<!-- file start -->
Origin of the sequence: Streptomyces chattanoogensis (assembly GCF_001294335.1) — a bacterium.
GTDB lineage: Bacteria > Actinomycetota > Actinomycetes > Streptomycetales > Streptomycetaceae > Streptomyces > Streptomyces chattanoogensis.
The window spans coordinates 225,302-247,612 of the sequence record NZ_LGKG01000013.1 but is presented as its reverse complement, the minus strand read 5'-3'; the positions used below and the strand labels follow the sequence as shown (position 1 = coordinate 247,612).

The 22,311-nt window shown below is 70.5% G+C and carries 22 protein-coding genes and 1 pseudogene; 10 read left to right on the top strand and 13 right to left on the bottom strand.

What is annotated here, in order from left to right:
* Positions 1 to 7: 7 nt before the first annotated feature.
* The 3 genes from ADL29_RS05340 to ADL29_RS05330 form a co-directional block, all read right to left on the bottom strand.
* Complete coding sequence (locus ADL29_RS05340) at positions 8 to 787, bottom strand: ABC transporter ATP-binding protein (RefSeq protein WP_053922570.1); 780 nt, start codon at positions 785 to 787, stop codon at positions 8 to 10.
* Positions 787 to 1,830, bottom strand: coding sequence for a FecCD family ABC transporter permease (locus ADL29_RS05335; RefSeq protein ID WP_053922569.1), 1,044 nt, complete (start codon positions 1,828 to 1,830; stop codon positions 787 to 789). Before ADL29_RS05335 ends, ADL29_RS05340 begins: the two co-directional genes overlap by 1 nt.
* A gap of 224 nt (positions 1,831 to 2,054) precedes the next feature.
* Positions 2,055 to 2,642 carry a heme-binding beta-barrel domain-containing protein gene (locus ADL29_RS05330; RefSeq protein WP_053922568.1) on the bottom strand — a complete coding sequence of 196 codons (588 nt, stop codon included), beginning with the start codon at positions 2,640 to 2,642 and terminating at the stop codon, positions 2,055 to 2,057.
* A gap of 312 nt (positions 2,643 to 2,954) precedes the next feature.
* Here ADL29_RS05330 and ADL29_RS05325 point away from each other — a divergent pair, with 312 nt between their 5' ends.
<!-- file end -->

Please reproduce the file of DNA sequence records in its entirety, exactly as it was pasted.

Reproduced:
Origin of the sequence: Streptomyces chattanoogensis (assembly GCF_001294335.1) — a bacterium.
GTDB lineage: Bacteria > Actinomycetota > Actinomycetes > Streptomycetales > Streptomycetaceae > Streptomyces > Streptomyces chattanoogensis.
The window spans coordinates 225,302-247,612 of the sequence record NZ_LGKG01000013.1 but is presented as its reverse complement, the minus strand read 5'-3'; the positions used below and the strand labels follow the sequence as shown (position 1 = coordinate 247,612).

The 22,311-nt window shown below is 70.5% G+C and carries 22 protein-coding genes and 1 pseudogene; 10 read left to right on the top strand and 13 right to left on the bottom strand.

What is annotated here, in order from left to right:
* Positions 1 to 7: 7 nt before the first annotated feature.
* The 3 genes from ADL29_RS05340 to ADL29_RS05330 form a co-directional block, all read right to left on the bottom strand.
* Complete coding sequence (locus ADL29_RS05340) at positions 8 to 787, bottom strand: ABC transporter ATP-binding protein (RefSeq protein WP_053922570.1); 780 nt, start codon at positions 785 to 787, stop codon at positions 8 to 10.
* Positions 787 to 1,830, bottom strand: coding sequence for a FecCD family ABC transporter permease (locus ADL29_RS05335; RefSeq protein ID WP_053922569.1), 1,044 nt, complete (start codon positions 1,828 to 1,830; stop codon positions 787 to 789). Before ADL29_RS05335 ends, ADL29_RS05340 begins: the two co-directional genes overlap by 1 nt.
* A gap of 224 nt (positions 1,831 to 2,054) precedes the next feature.
* Positions 2,055 to 2,642 carry a heme-binding beta-barrel domain-containing protein gene (locus ADL29_RS05330; RefSeq protein WP_053922568.1) on the bottom strand — a complete coding sequence of 196 codons (588 nt, stop codon included), beginning with the start codon at positions 2,640 to 2,642 and terminating at the stop codon, positions 2,055 to 2,057.
* A gap of 312 nt (positions 2,643 to 2,954) precedes the next feature.
* Here ADL29_RS05330 and ADL29_RS05325 point away from each other — a divergent pair, with 312 nt between their 5' ends.